Business Aviation & The Boardroom - Small/Medium Business Predominance
Category: Business Aviation and the Boardroom
Author: Jack Olcott
Small/Medium Business Predominance
In his book The Coming Jobs War, author Jim Clayton emphasizes that the economy of America is “really run and dominated by small and medium-sized businesses,” Jack Olcott outlines.
If the approximately 6,000,000 enterprises in the USA, those with more than 500 employees account for about a single percent. It is within the 99 percent of companies, Clayton argues, that new ideas will germinate and jobs will be created.
It is thus reasonable to expect that small to medium-sized companies are the most prolific in creating new jobs. Typically, firms with less than 500 employees possess the environment where men and women with vision, confidence and persistence can invent ways to attract new customers, develop good jobs and grow the nation’s Gross Domestic Product. Small to medium-sized businesses are where entrepreneurs flourish.
Furthermore, creative people with exciting ideas by necessity start small. Case studies taught in business school contain many examples of the visionary leader who motivates a few true believers. Those few, influenced by the leader, communicate the benefits of the new product or service to others, thereby creating new customers. The message spreads. The innovated product creates its own demand. And from such creativity comes new jobs.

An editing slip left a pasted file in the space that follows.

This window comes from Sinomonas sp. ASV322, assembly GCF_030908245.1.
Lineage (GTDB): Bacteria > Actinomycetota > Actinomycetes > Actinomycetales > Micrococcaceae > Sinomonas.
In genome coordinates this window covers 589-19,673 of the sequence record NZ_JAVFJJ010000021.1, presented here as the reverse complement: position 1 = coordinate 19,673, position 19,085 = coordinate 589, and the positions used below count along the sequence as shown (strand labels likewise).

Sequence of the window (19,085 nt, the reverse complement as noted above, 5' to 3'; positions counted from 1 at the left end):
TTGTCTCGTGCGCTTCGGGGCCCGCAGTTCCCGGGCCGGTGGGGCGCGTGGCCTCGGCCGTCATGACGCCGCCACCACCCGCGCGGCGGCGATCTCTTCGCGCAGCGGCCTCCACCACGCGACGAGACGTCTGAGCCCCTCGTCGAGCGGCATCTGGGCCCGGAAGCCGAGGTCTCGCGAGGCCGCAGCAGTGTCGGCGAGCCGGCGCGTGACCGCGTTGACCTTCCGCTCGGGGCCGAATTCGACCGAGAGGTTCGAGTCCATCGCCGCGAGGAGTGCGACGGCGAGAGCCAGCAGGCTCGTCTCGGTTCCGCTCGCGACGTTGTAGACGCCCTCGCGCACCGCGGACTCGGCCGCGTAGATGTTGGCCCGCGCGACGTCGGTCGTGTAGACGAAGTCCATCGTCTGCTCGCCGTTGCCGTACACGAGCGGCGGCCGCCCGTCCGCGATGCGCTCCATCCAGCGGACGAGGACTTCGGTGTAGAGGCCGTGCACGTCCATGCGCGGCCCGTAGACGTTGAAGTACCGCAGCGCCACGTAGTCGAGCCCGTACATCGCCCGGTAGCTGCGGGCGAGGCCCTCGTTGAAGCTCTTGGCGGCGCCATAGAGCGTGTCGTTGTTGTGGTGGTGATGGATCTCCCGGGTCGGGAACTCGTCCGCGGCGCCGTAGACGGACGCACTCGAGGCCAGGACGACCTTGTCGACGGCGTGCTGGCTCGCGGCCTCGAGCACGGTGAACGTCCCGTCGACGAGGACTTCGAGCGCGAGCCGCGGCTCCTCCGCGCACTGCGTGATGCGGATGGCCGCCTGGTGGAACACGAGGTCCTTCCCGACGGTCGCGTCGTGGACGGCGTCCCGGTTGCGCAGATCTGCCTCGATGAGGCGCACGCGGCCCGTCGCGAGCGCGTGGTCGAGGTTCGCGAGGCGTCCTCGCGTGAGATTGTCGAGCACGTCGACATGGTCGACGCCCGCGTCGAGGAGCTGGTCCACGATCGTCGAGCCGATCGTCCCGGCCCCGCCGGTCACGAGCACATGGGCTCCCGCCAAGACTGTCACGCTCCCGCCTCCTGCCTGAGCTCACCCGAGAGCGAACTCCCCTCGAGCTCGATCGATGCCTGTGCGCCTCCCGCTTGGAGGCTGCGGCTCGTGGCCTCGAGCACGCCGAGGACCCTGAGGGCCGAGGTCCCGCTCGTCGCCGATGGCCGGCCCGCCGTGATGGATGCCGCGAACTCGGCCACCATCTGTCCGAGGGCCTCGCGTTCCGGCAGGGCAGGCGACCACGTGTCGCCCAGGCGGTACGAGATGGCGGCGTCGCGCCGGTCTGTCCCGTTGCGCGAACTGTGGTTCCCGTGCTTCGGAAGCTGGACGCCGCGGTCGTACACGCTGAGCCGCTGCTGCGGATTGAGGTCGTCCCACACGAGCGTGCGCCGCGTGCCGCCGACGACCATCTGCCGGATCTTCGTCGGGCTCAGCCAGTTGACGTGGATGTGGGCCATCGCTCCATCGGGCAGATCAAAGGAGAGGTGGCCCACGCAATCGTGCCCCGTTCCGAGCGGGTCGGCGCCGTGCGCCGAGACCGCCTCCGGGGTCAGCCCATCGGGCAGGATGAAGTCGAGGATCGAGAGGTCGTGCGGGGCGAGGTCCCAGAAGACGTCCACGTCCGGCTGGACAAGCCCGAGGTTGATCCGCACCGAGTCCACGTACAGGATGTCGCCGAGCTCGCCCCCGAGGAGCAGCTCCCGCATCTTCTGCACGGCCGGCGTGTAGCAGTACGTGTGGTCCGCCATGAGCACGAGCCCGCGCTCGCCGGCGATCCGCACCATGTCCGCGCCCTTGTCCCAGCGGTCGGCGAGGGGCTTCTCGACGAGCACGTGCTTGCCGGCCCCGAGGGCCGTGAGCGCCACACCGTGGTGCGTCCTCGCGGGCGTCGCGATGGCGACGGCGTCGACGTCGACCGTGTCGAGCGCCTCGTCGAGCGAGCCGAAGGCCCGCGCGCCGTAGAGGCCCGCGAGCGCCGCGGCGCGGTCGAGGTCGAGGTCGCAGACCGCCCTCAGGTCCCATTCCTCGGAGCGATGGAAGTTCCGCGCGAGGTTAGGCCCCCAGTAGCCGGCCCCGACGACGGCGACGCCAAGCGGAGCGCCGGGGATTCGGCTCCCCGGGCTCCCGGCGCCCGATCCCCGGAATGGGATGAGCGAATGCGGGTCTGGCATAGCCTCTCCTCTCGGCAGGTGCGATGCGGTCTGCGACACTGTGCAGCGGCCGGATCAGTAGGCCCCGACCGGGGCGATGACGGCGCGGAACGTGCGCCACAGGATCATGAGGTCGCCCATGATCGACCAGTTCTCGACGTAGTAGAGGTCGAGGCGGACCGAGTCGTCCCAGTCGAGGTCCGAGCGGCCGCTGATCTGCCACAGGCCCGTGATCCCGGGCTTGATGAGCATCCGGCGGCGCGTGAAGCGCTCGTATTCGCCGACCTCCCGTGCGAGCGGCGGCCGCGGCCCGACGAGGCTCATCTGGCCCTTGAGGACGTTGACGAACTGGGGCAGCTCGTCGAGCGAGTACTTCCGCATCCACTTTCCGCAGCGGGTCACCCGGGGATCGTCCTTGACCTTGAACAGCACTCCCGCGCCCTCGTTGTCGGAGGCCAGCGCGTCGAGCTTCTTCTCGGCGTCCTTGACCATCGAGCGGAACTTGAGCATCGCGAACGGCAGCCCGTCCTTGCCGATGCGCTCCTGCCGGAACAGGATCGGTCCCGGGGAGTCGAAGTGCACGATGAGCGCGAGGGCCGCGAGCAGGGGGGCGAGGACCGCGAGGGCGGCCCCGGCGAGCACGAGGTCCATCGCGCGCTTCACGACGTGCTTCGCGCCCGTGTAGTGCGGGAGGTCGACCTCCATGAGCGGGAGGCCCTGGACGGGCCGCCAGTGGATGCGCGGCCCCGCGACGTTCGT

Business aircraft are tools that enable the visionaries and entrepreneurs to reach new markets, find new customers, and start new businesses in areas where none existed previously. Airlines require an existing demand for passenger traffic between city pairs before service can be established. Business Aviation paves the way for such growth, thereby bringing new jobs and the ebb and flow of commerce to rural areas.
It is significant that nearly 60 percent of National Business Aviation Association (NBAA) Members, the world’s largest group of companies using business aircraft, employ 500 or fewer employees. Business Aviation provides access to opportunity. For creating good jobs throughout America and growing the nation’s GDP, it should be encouraged.
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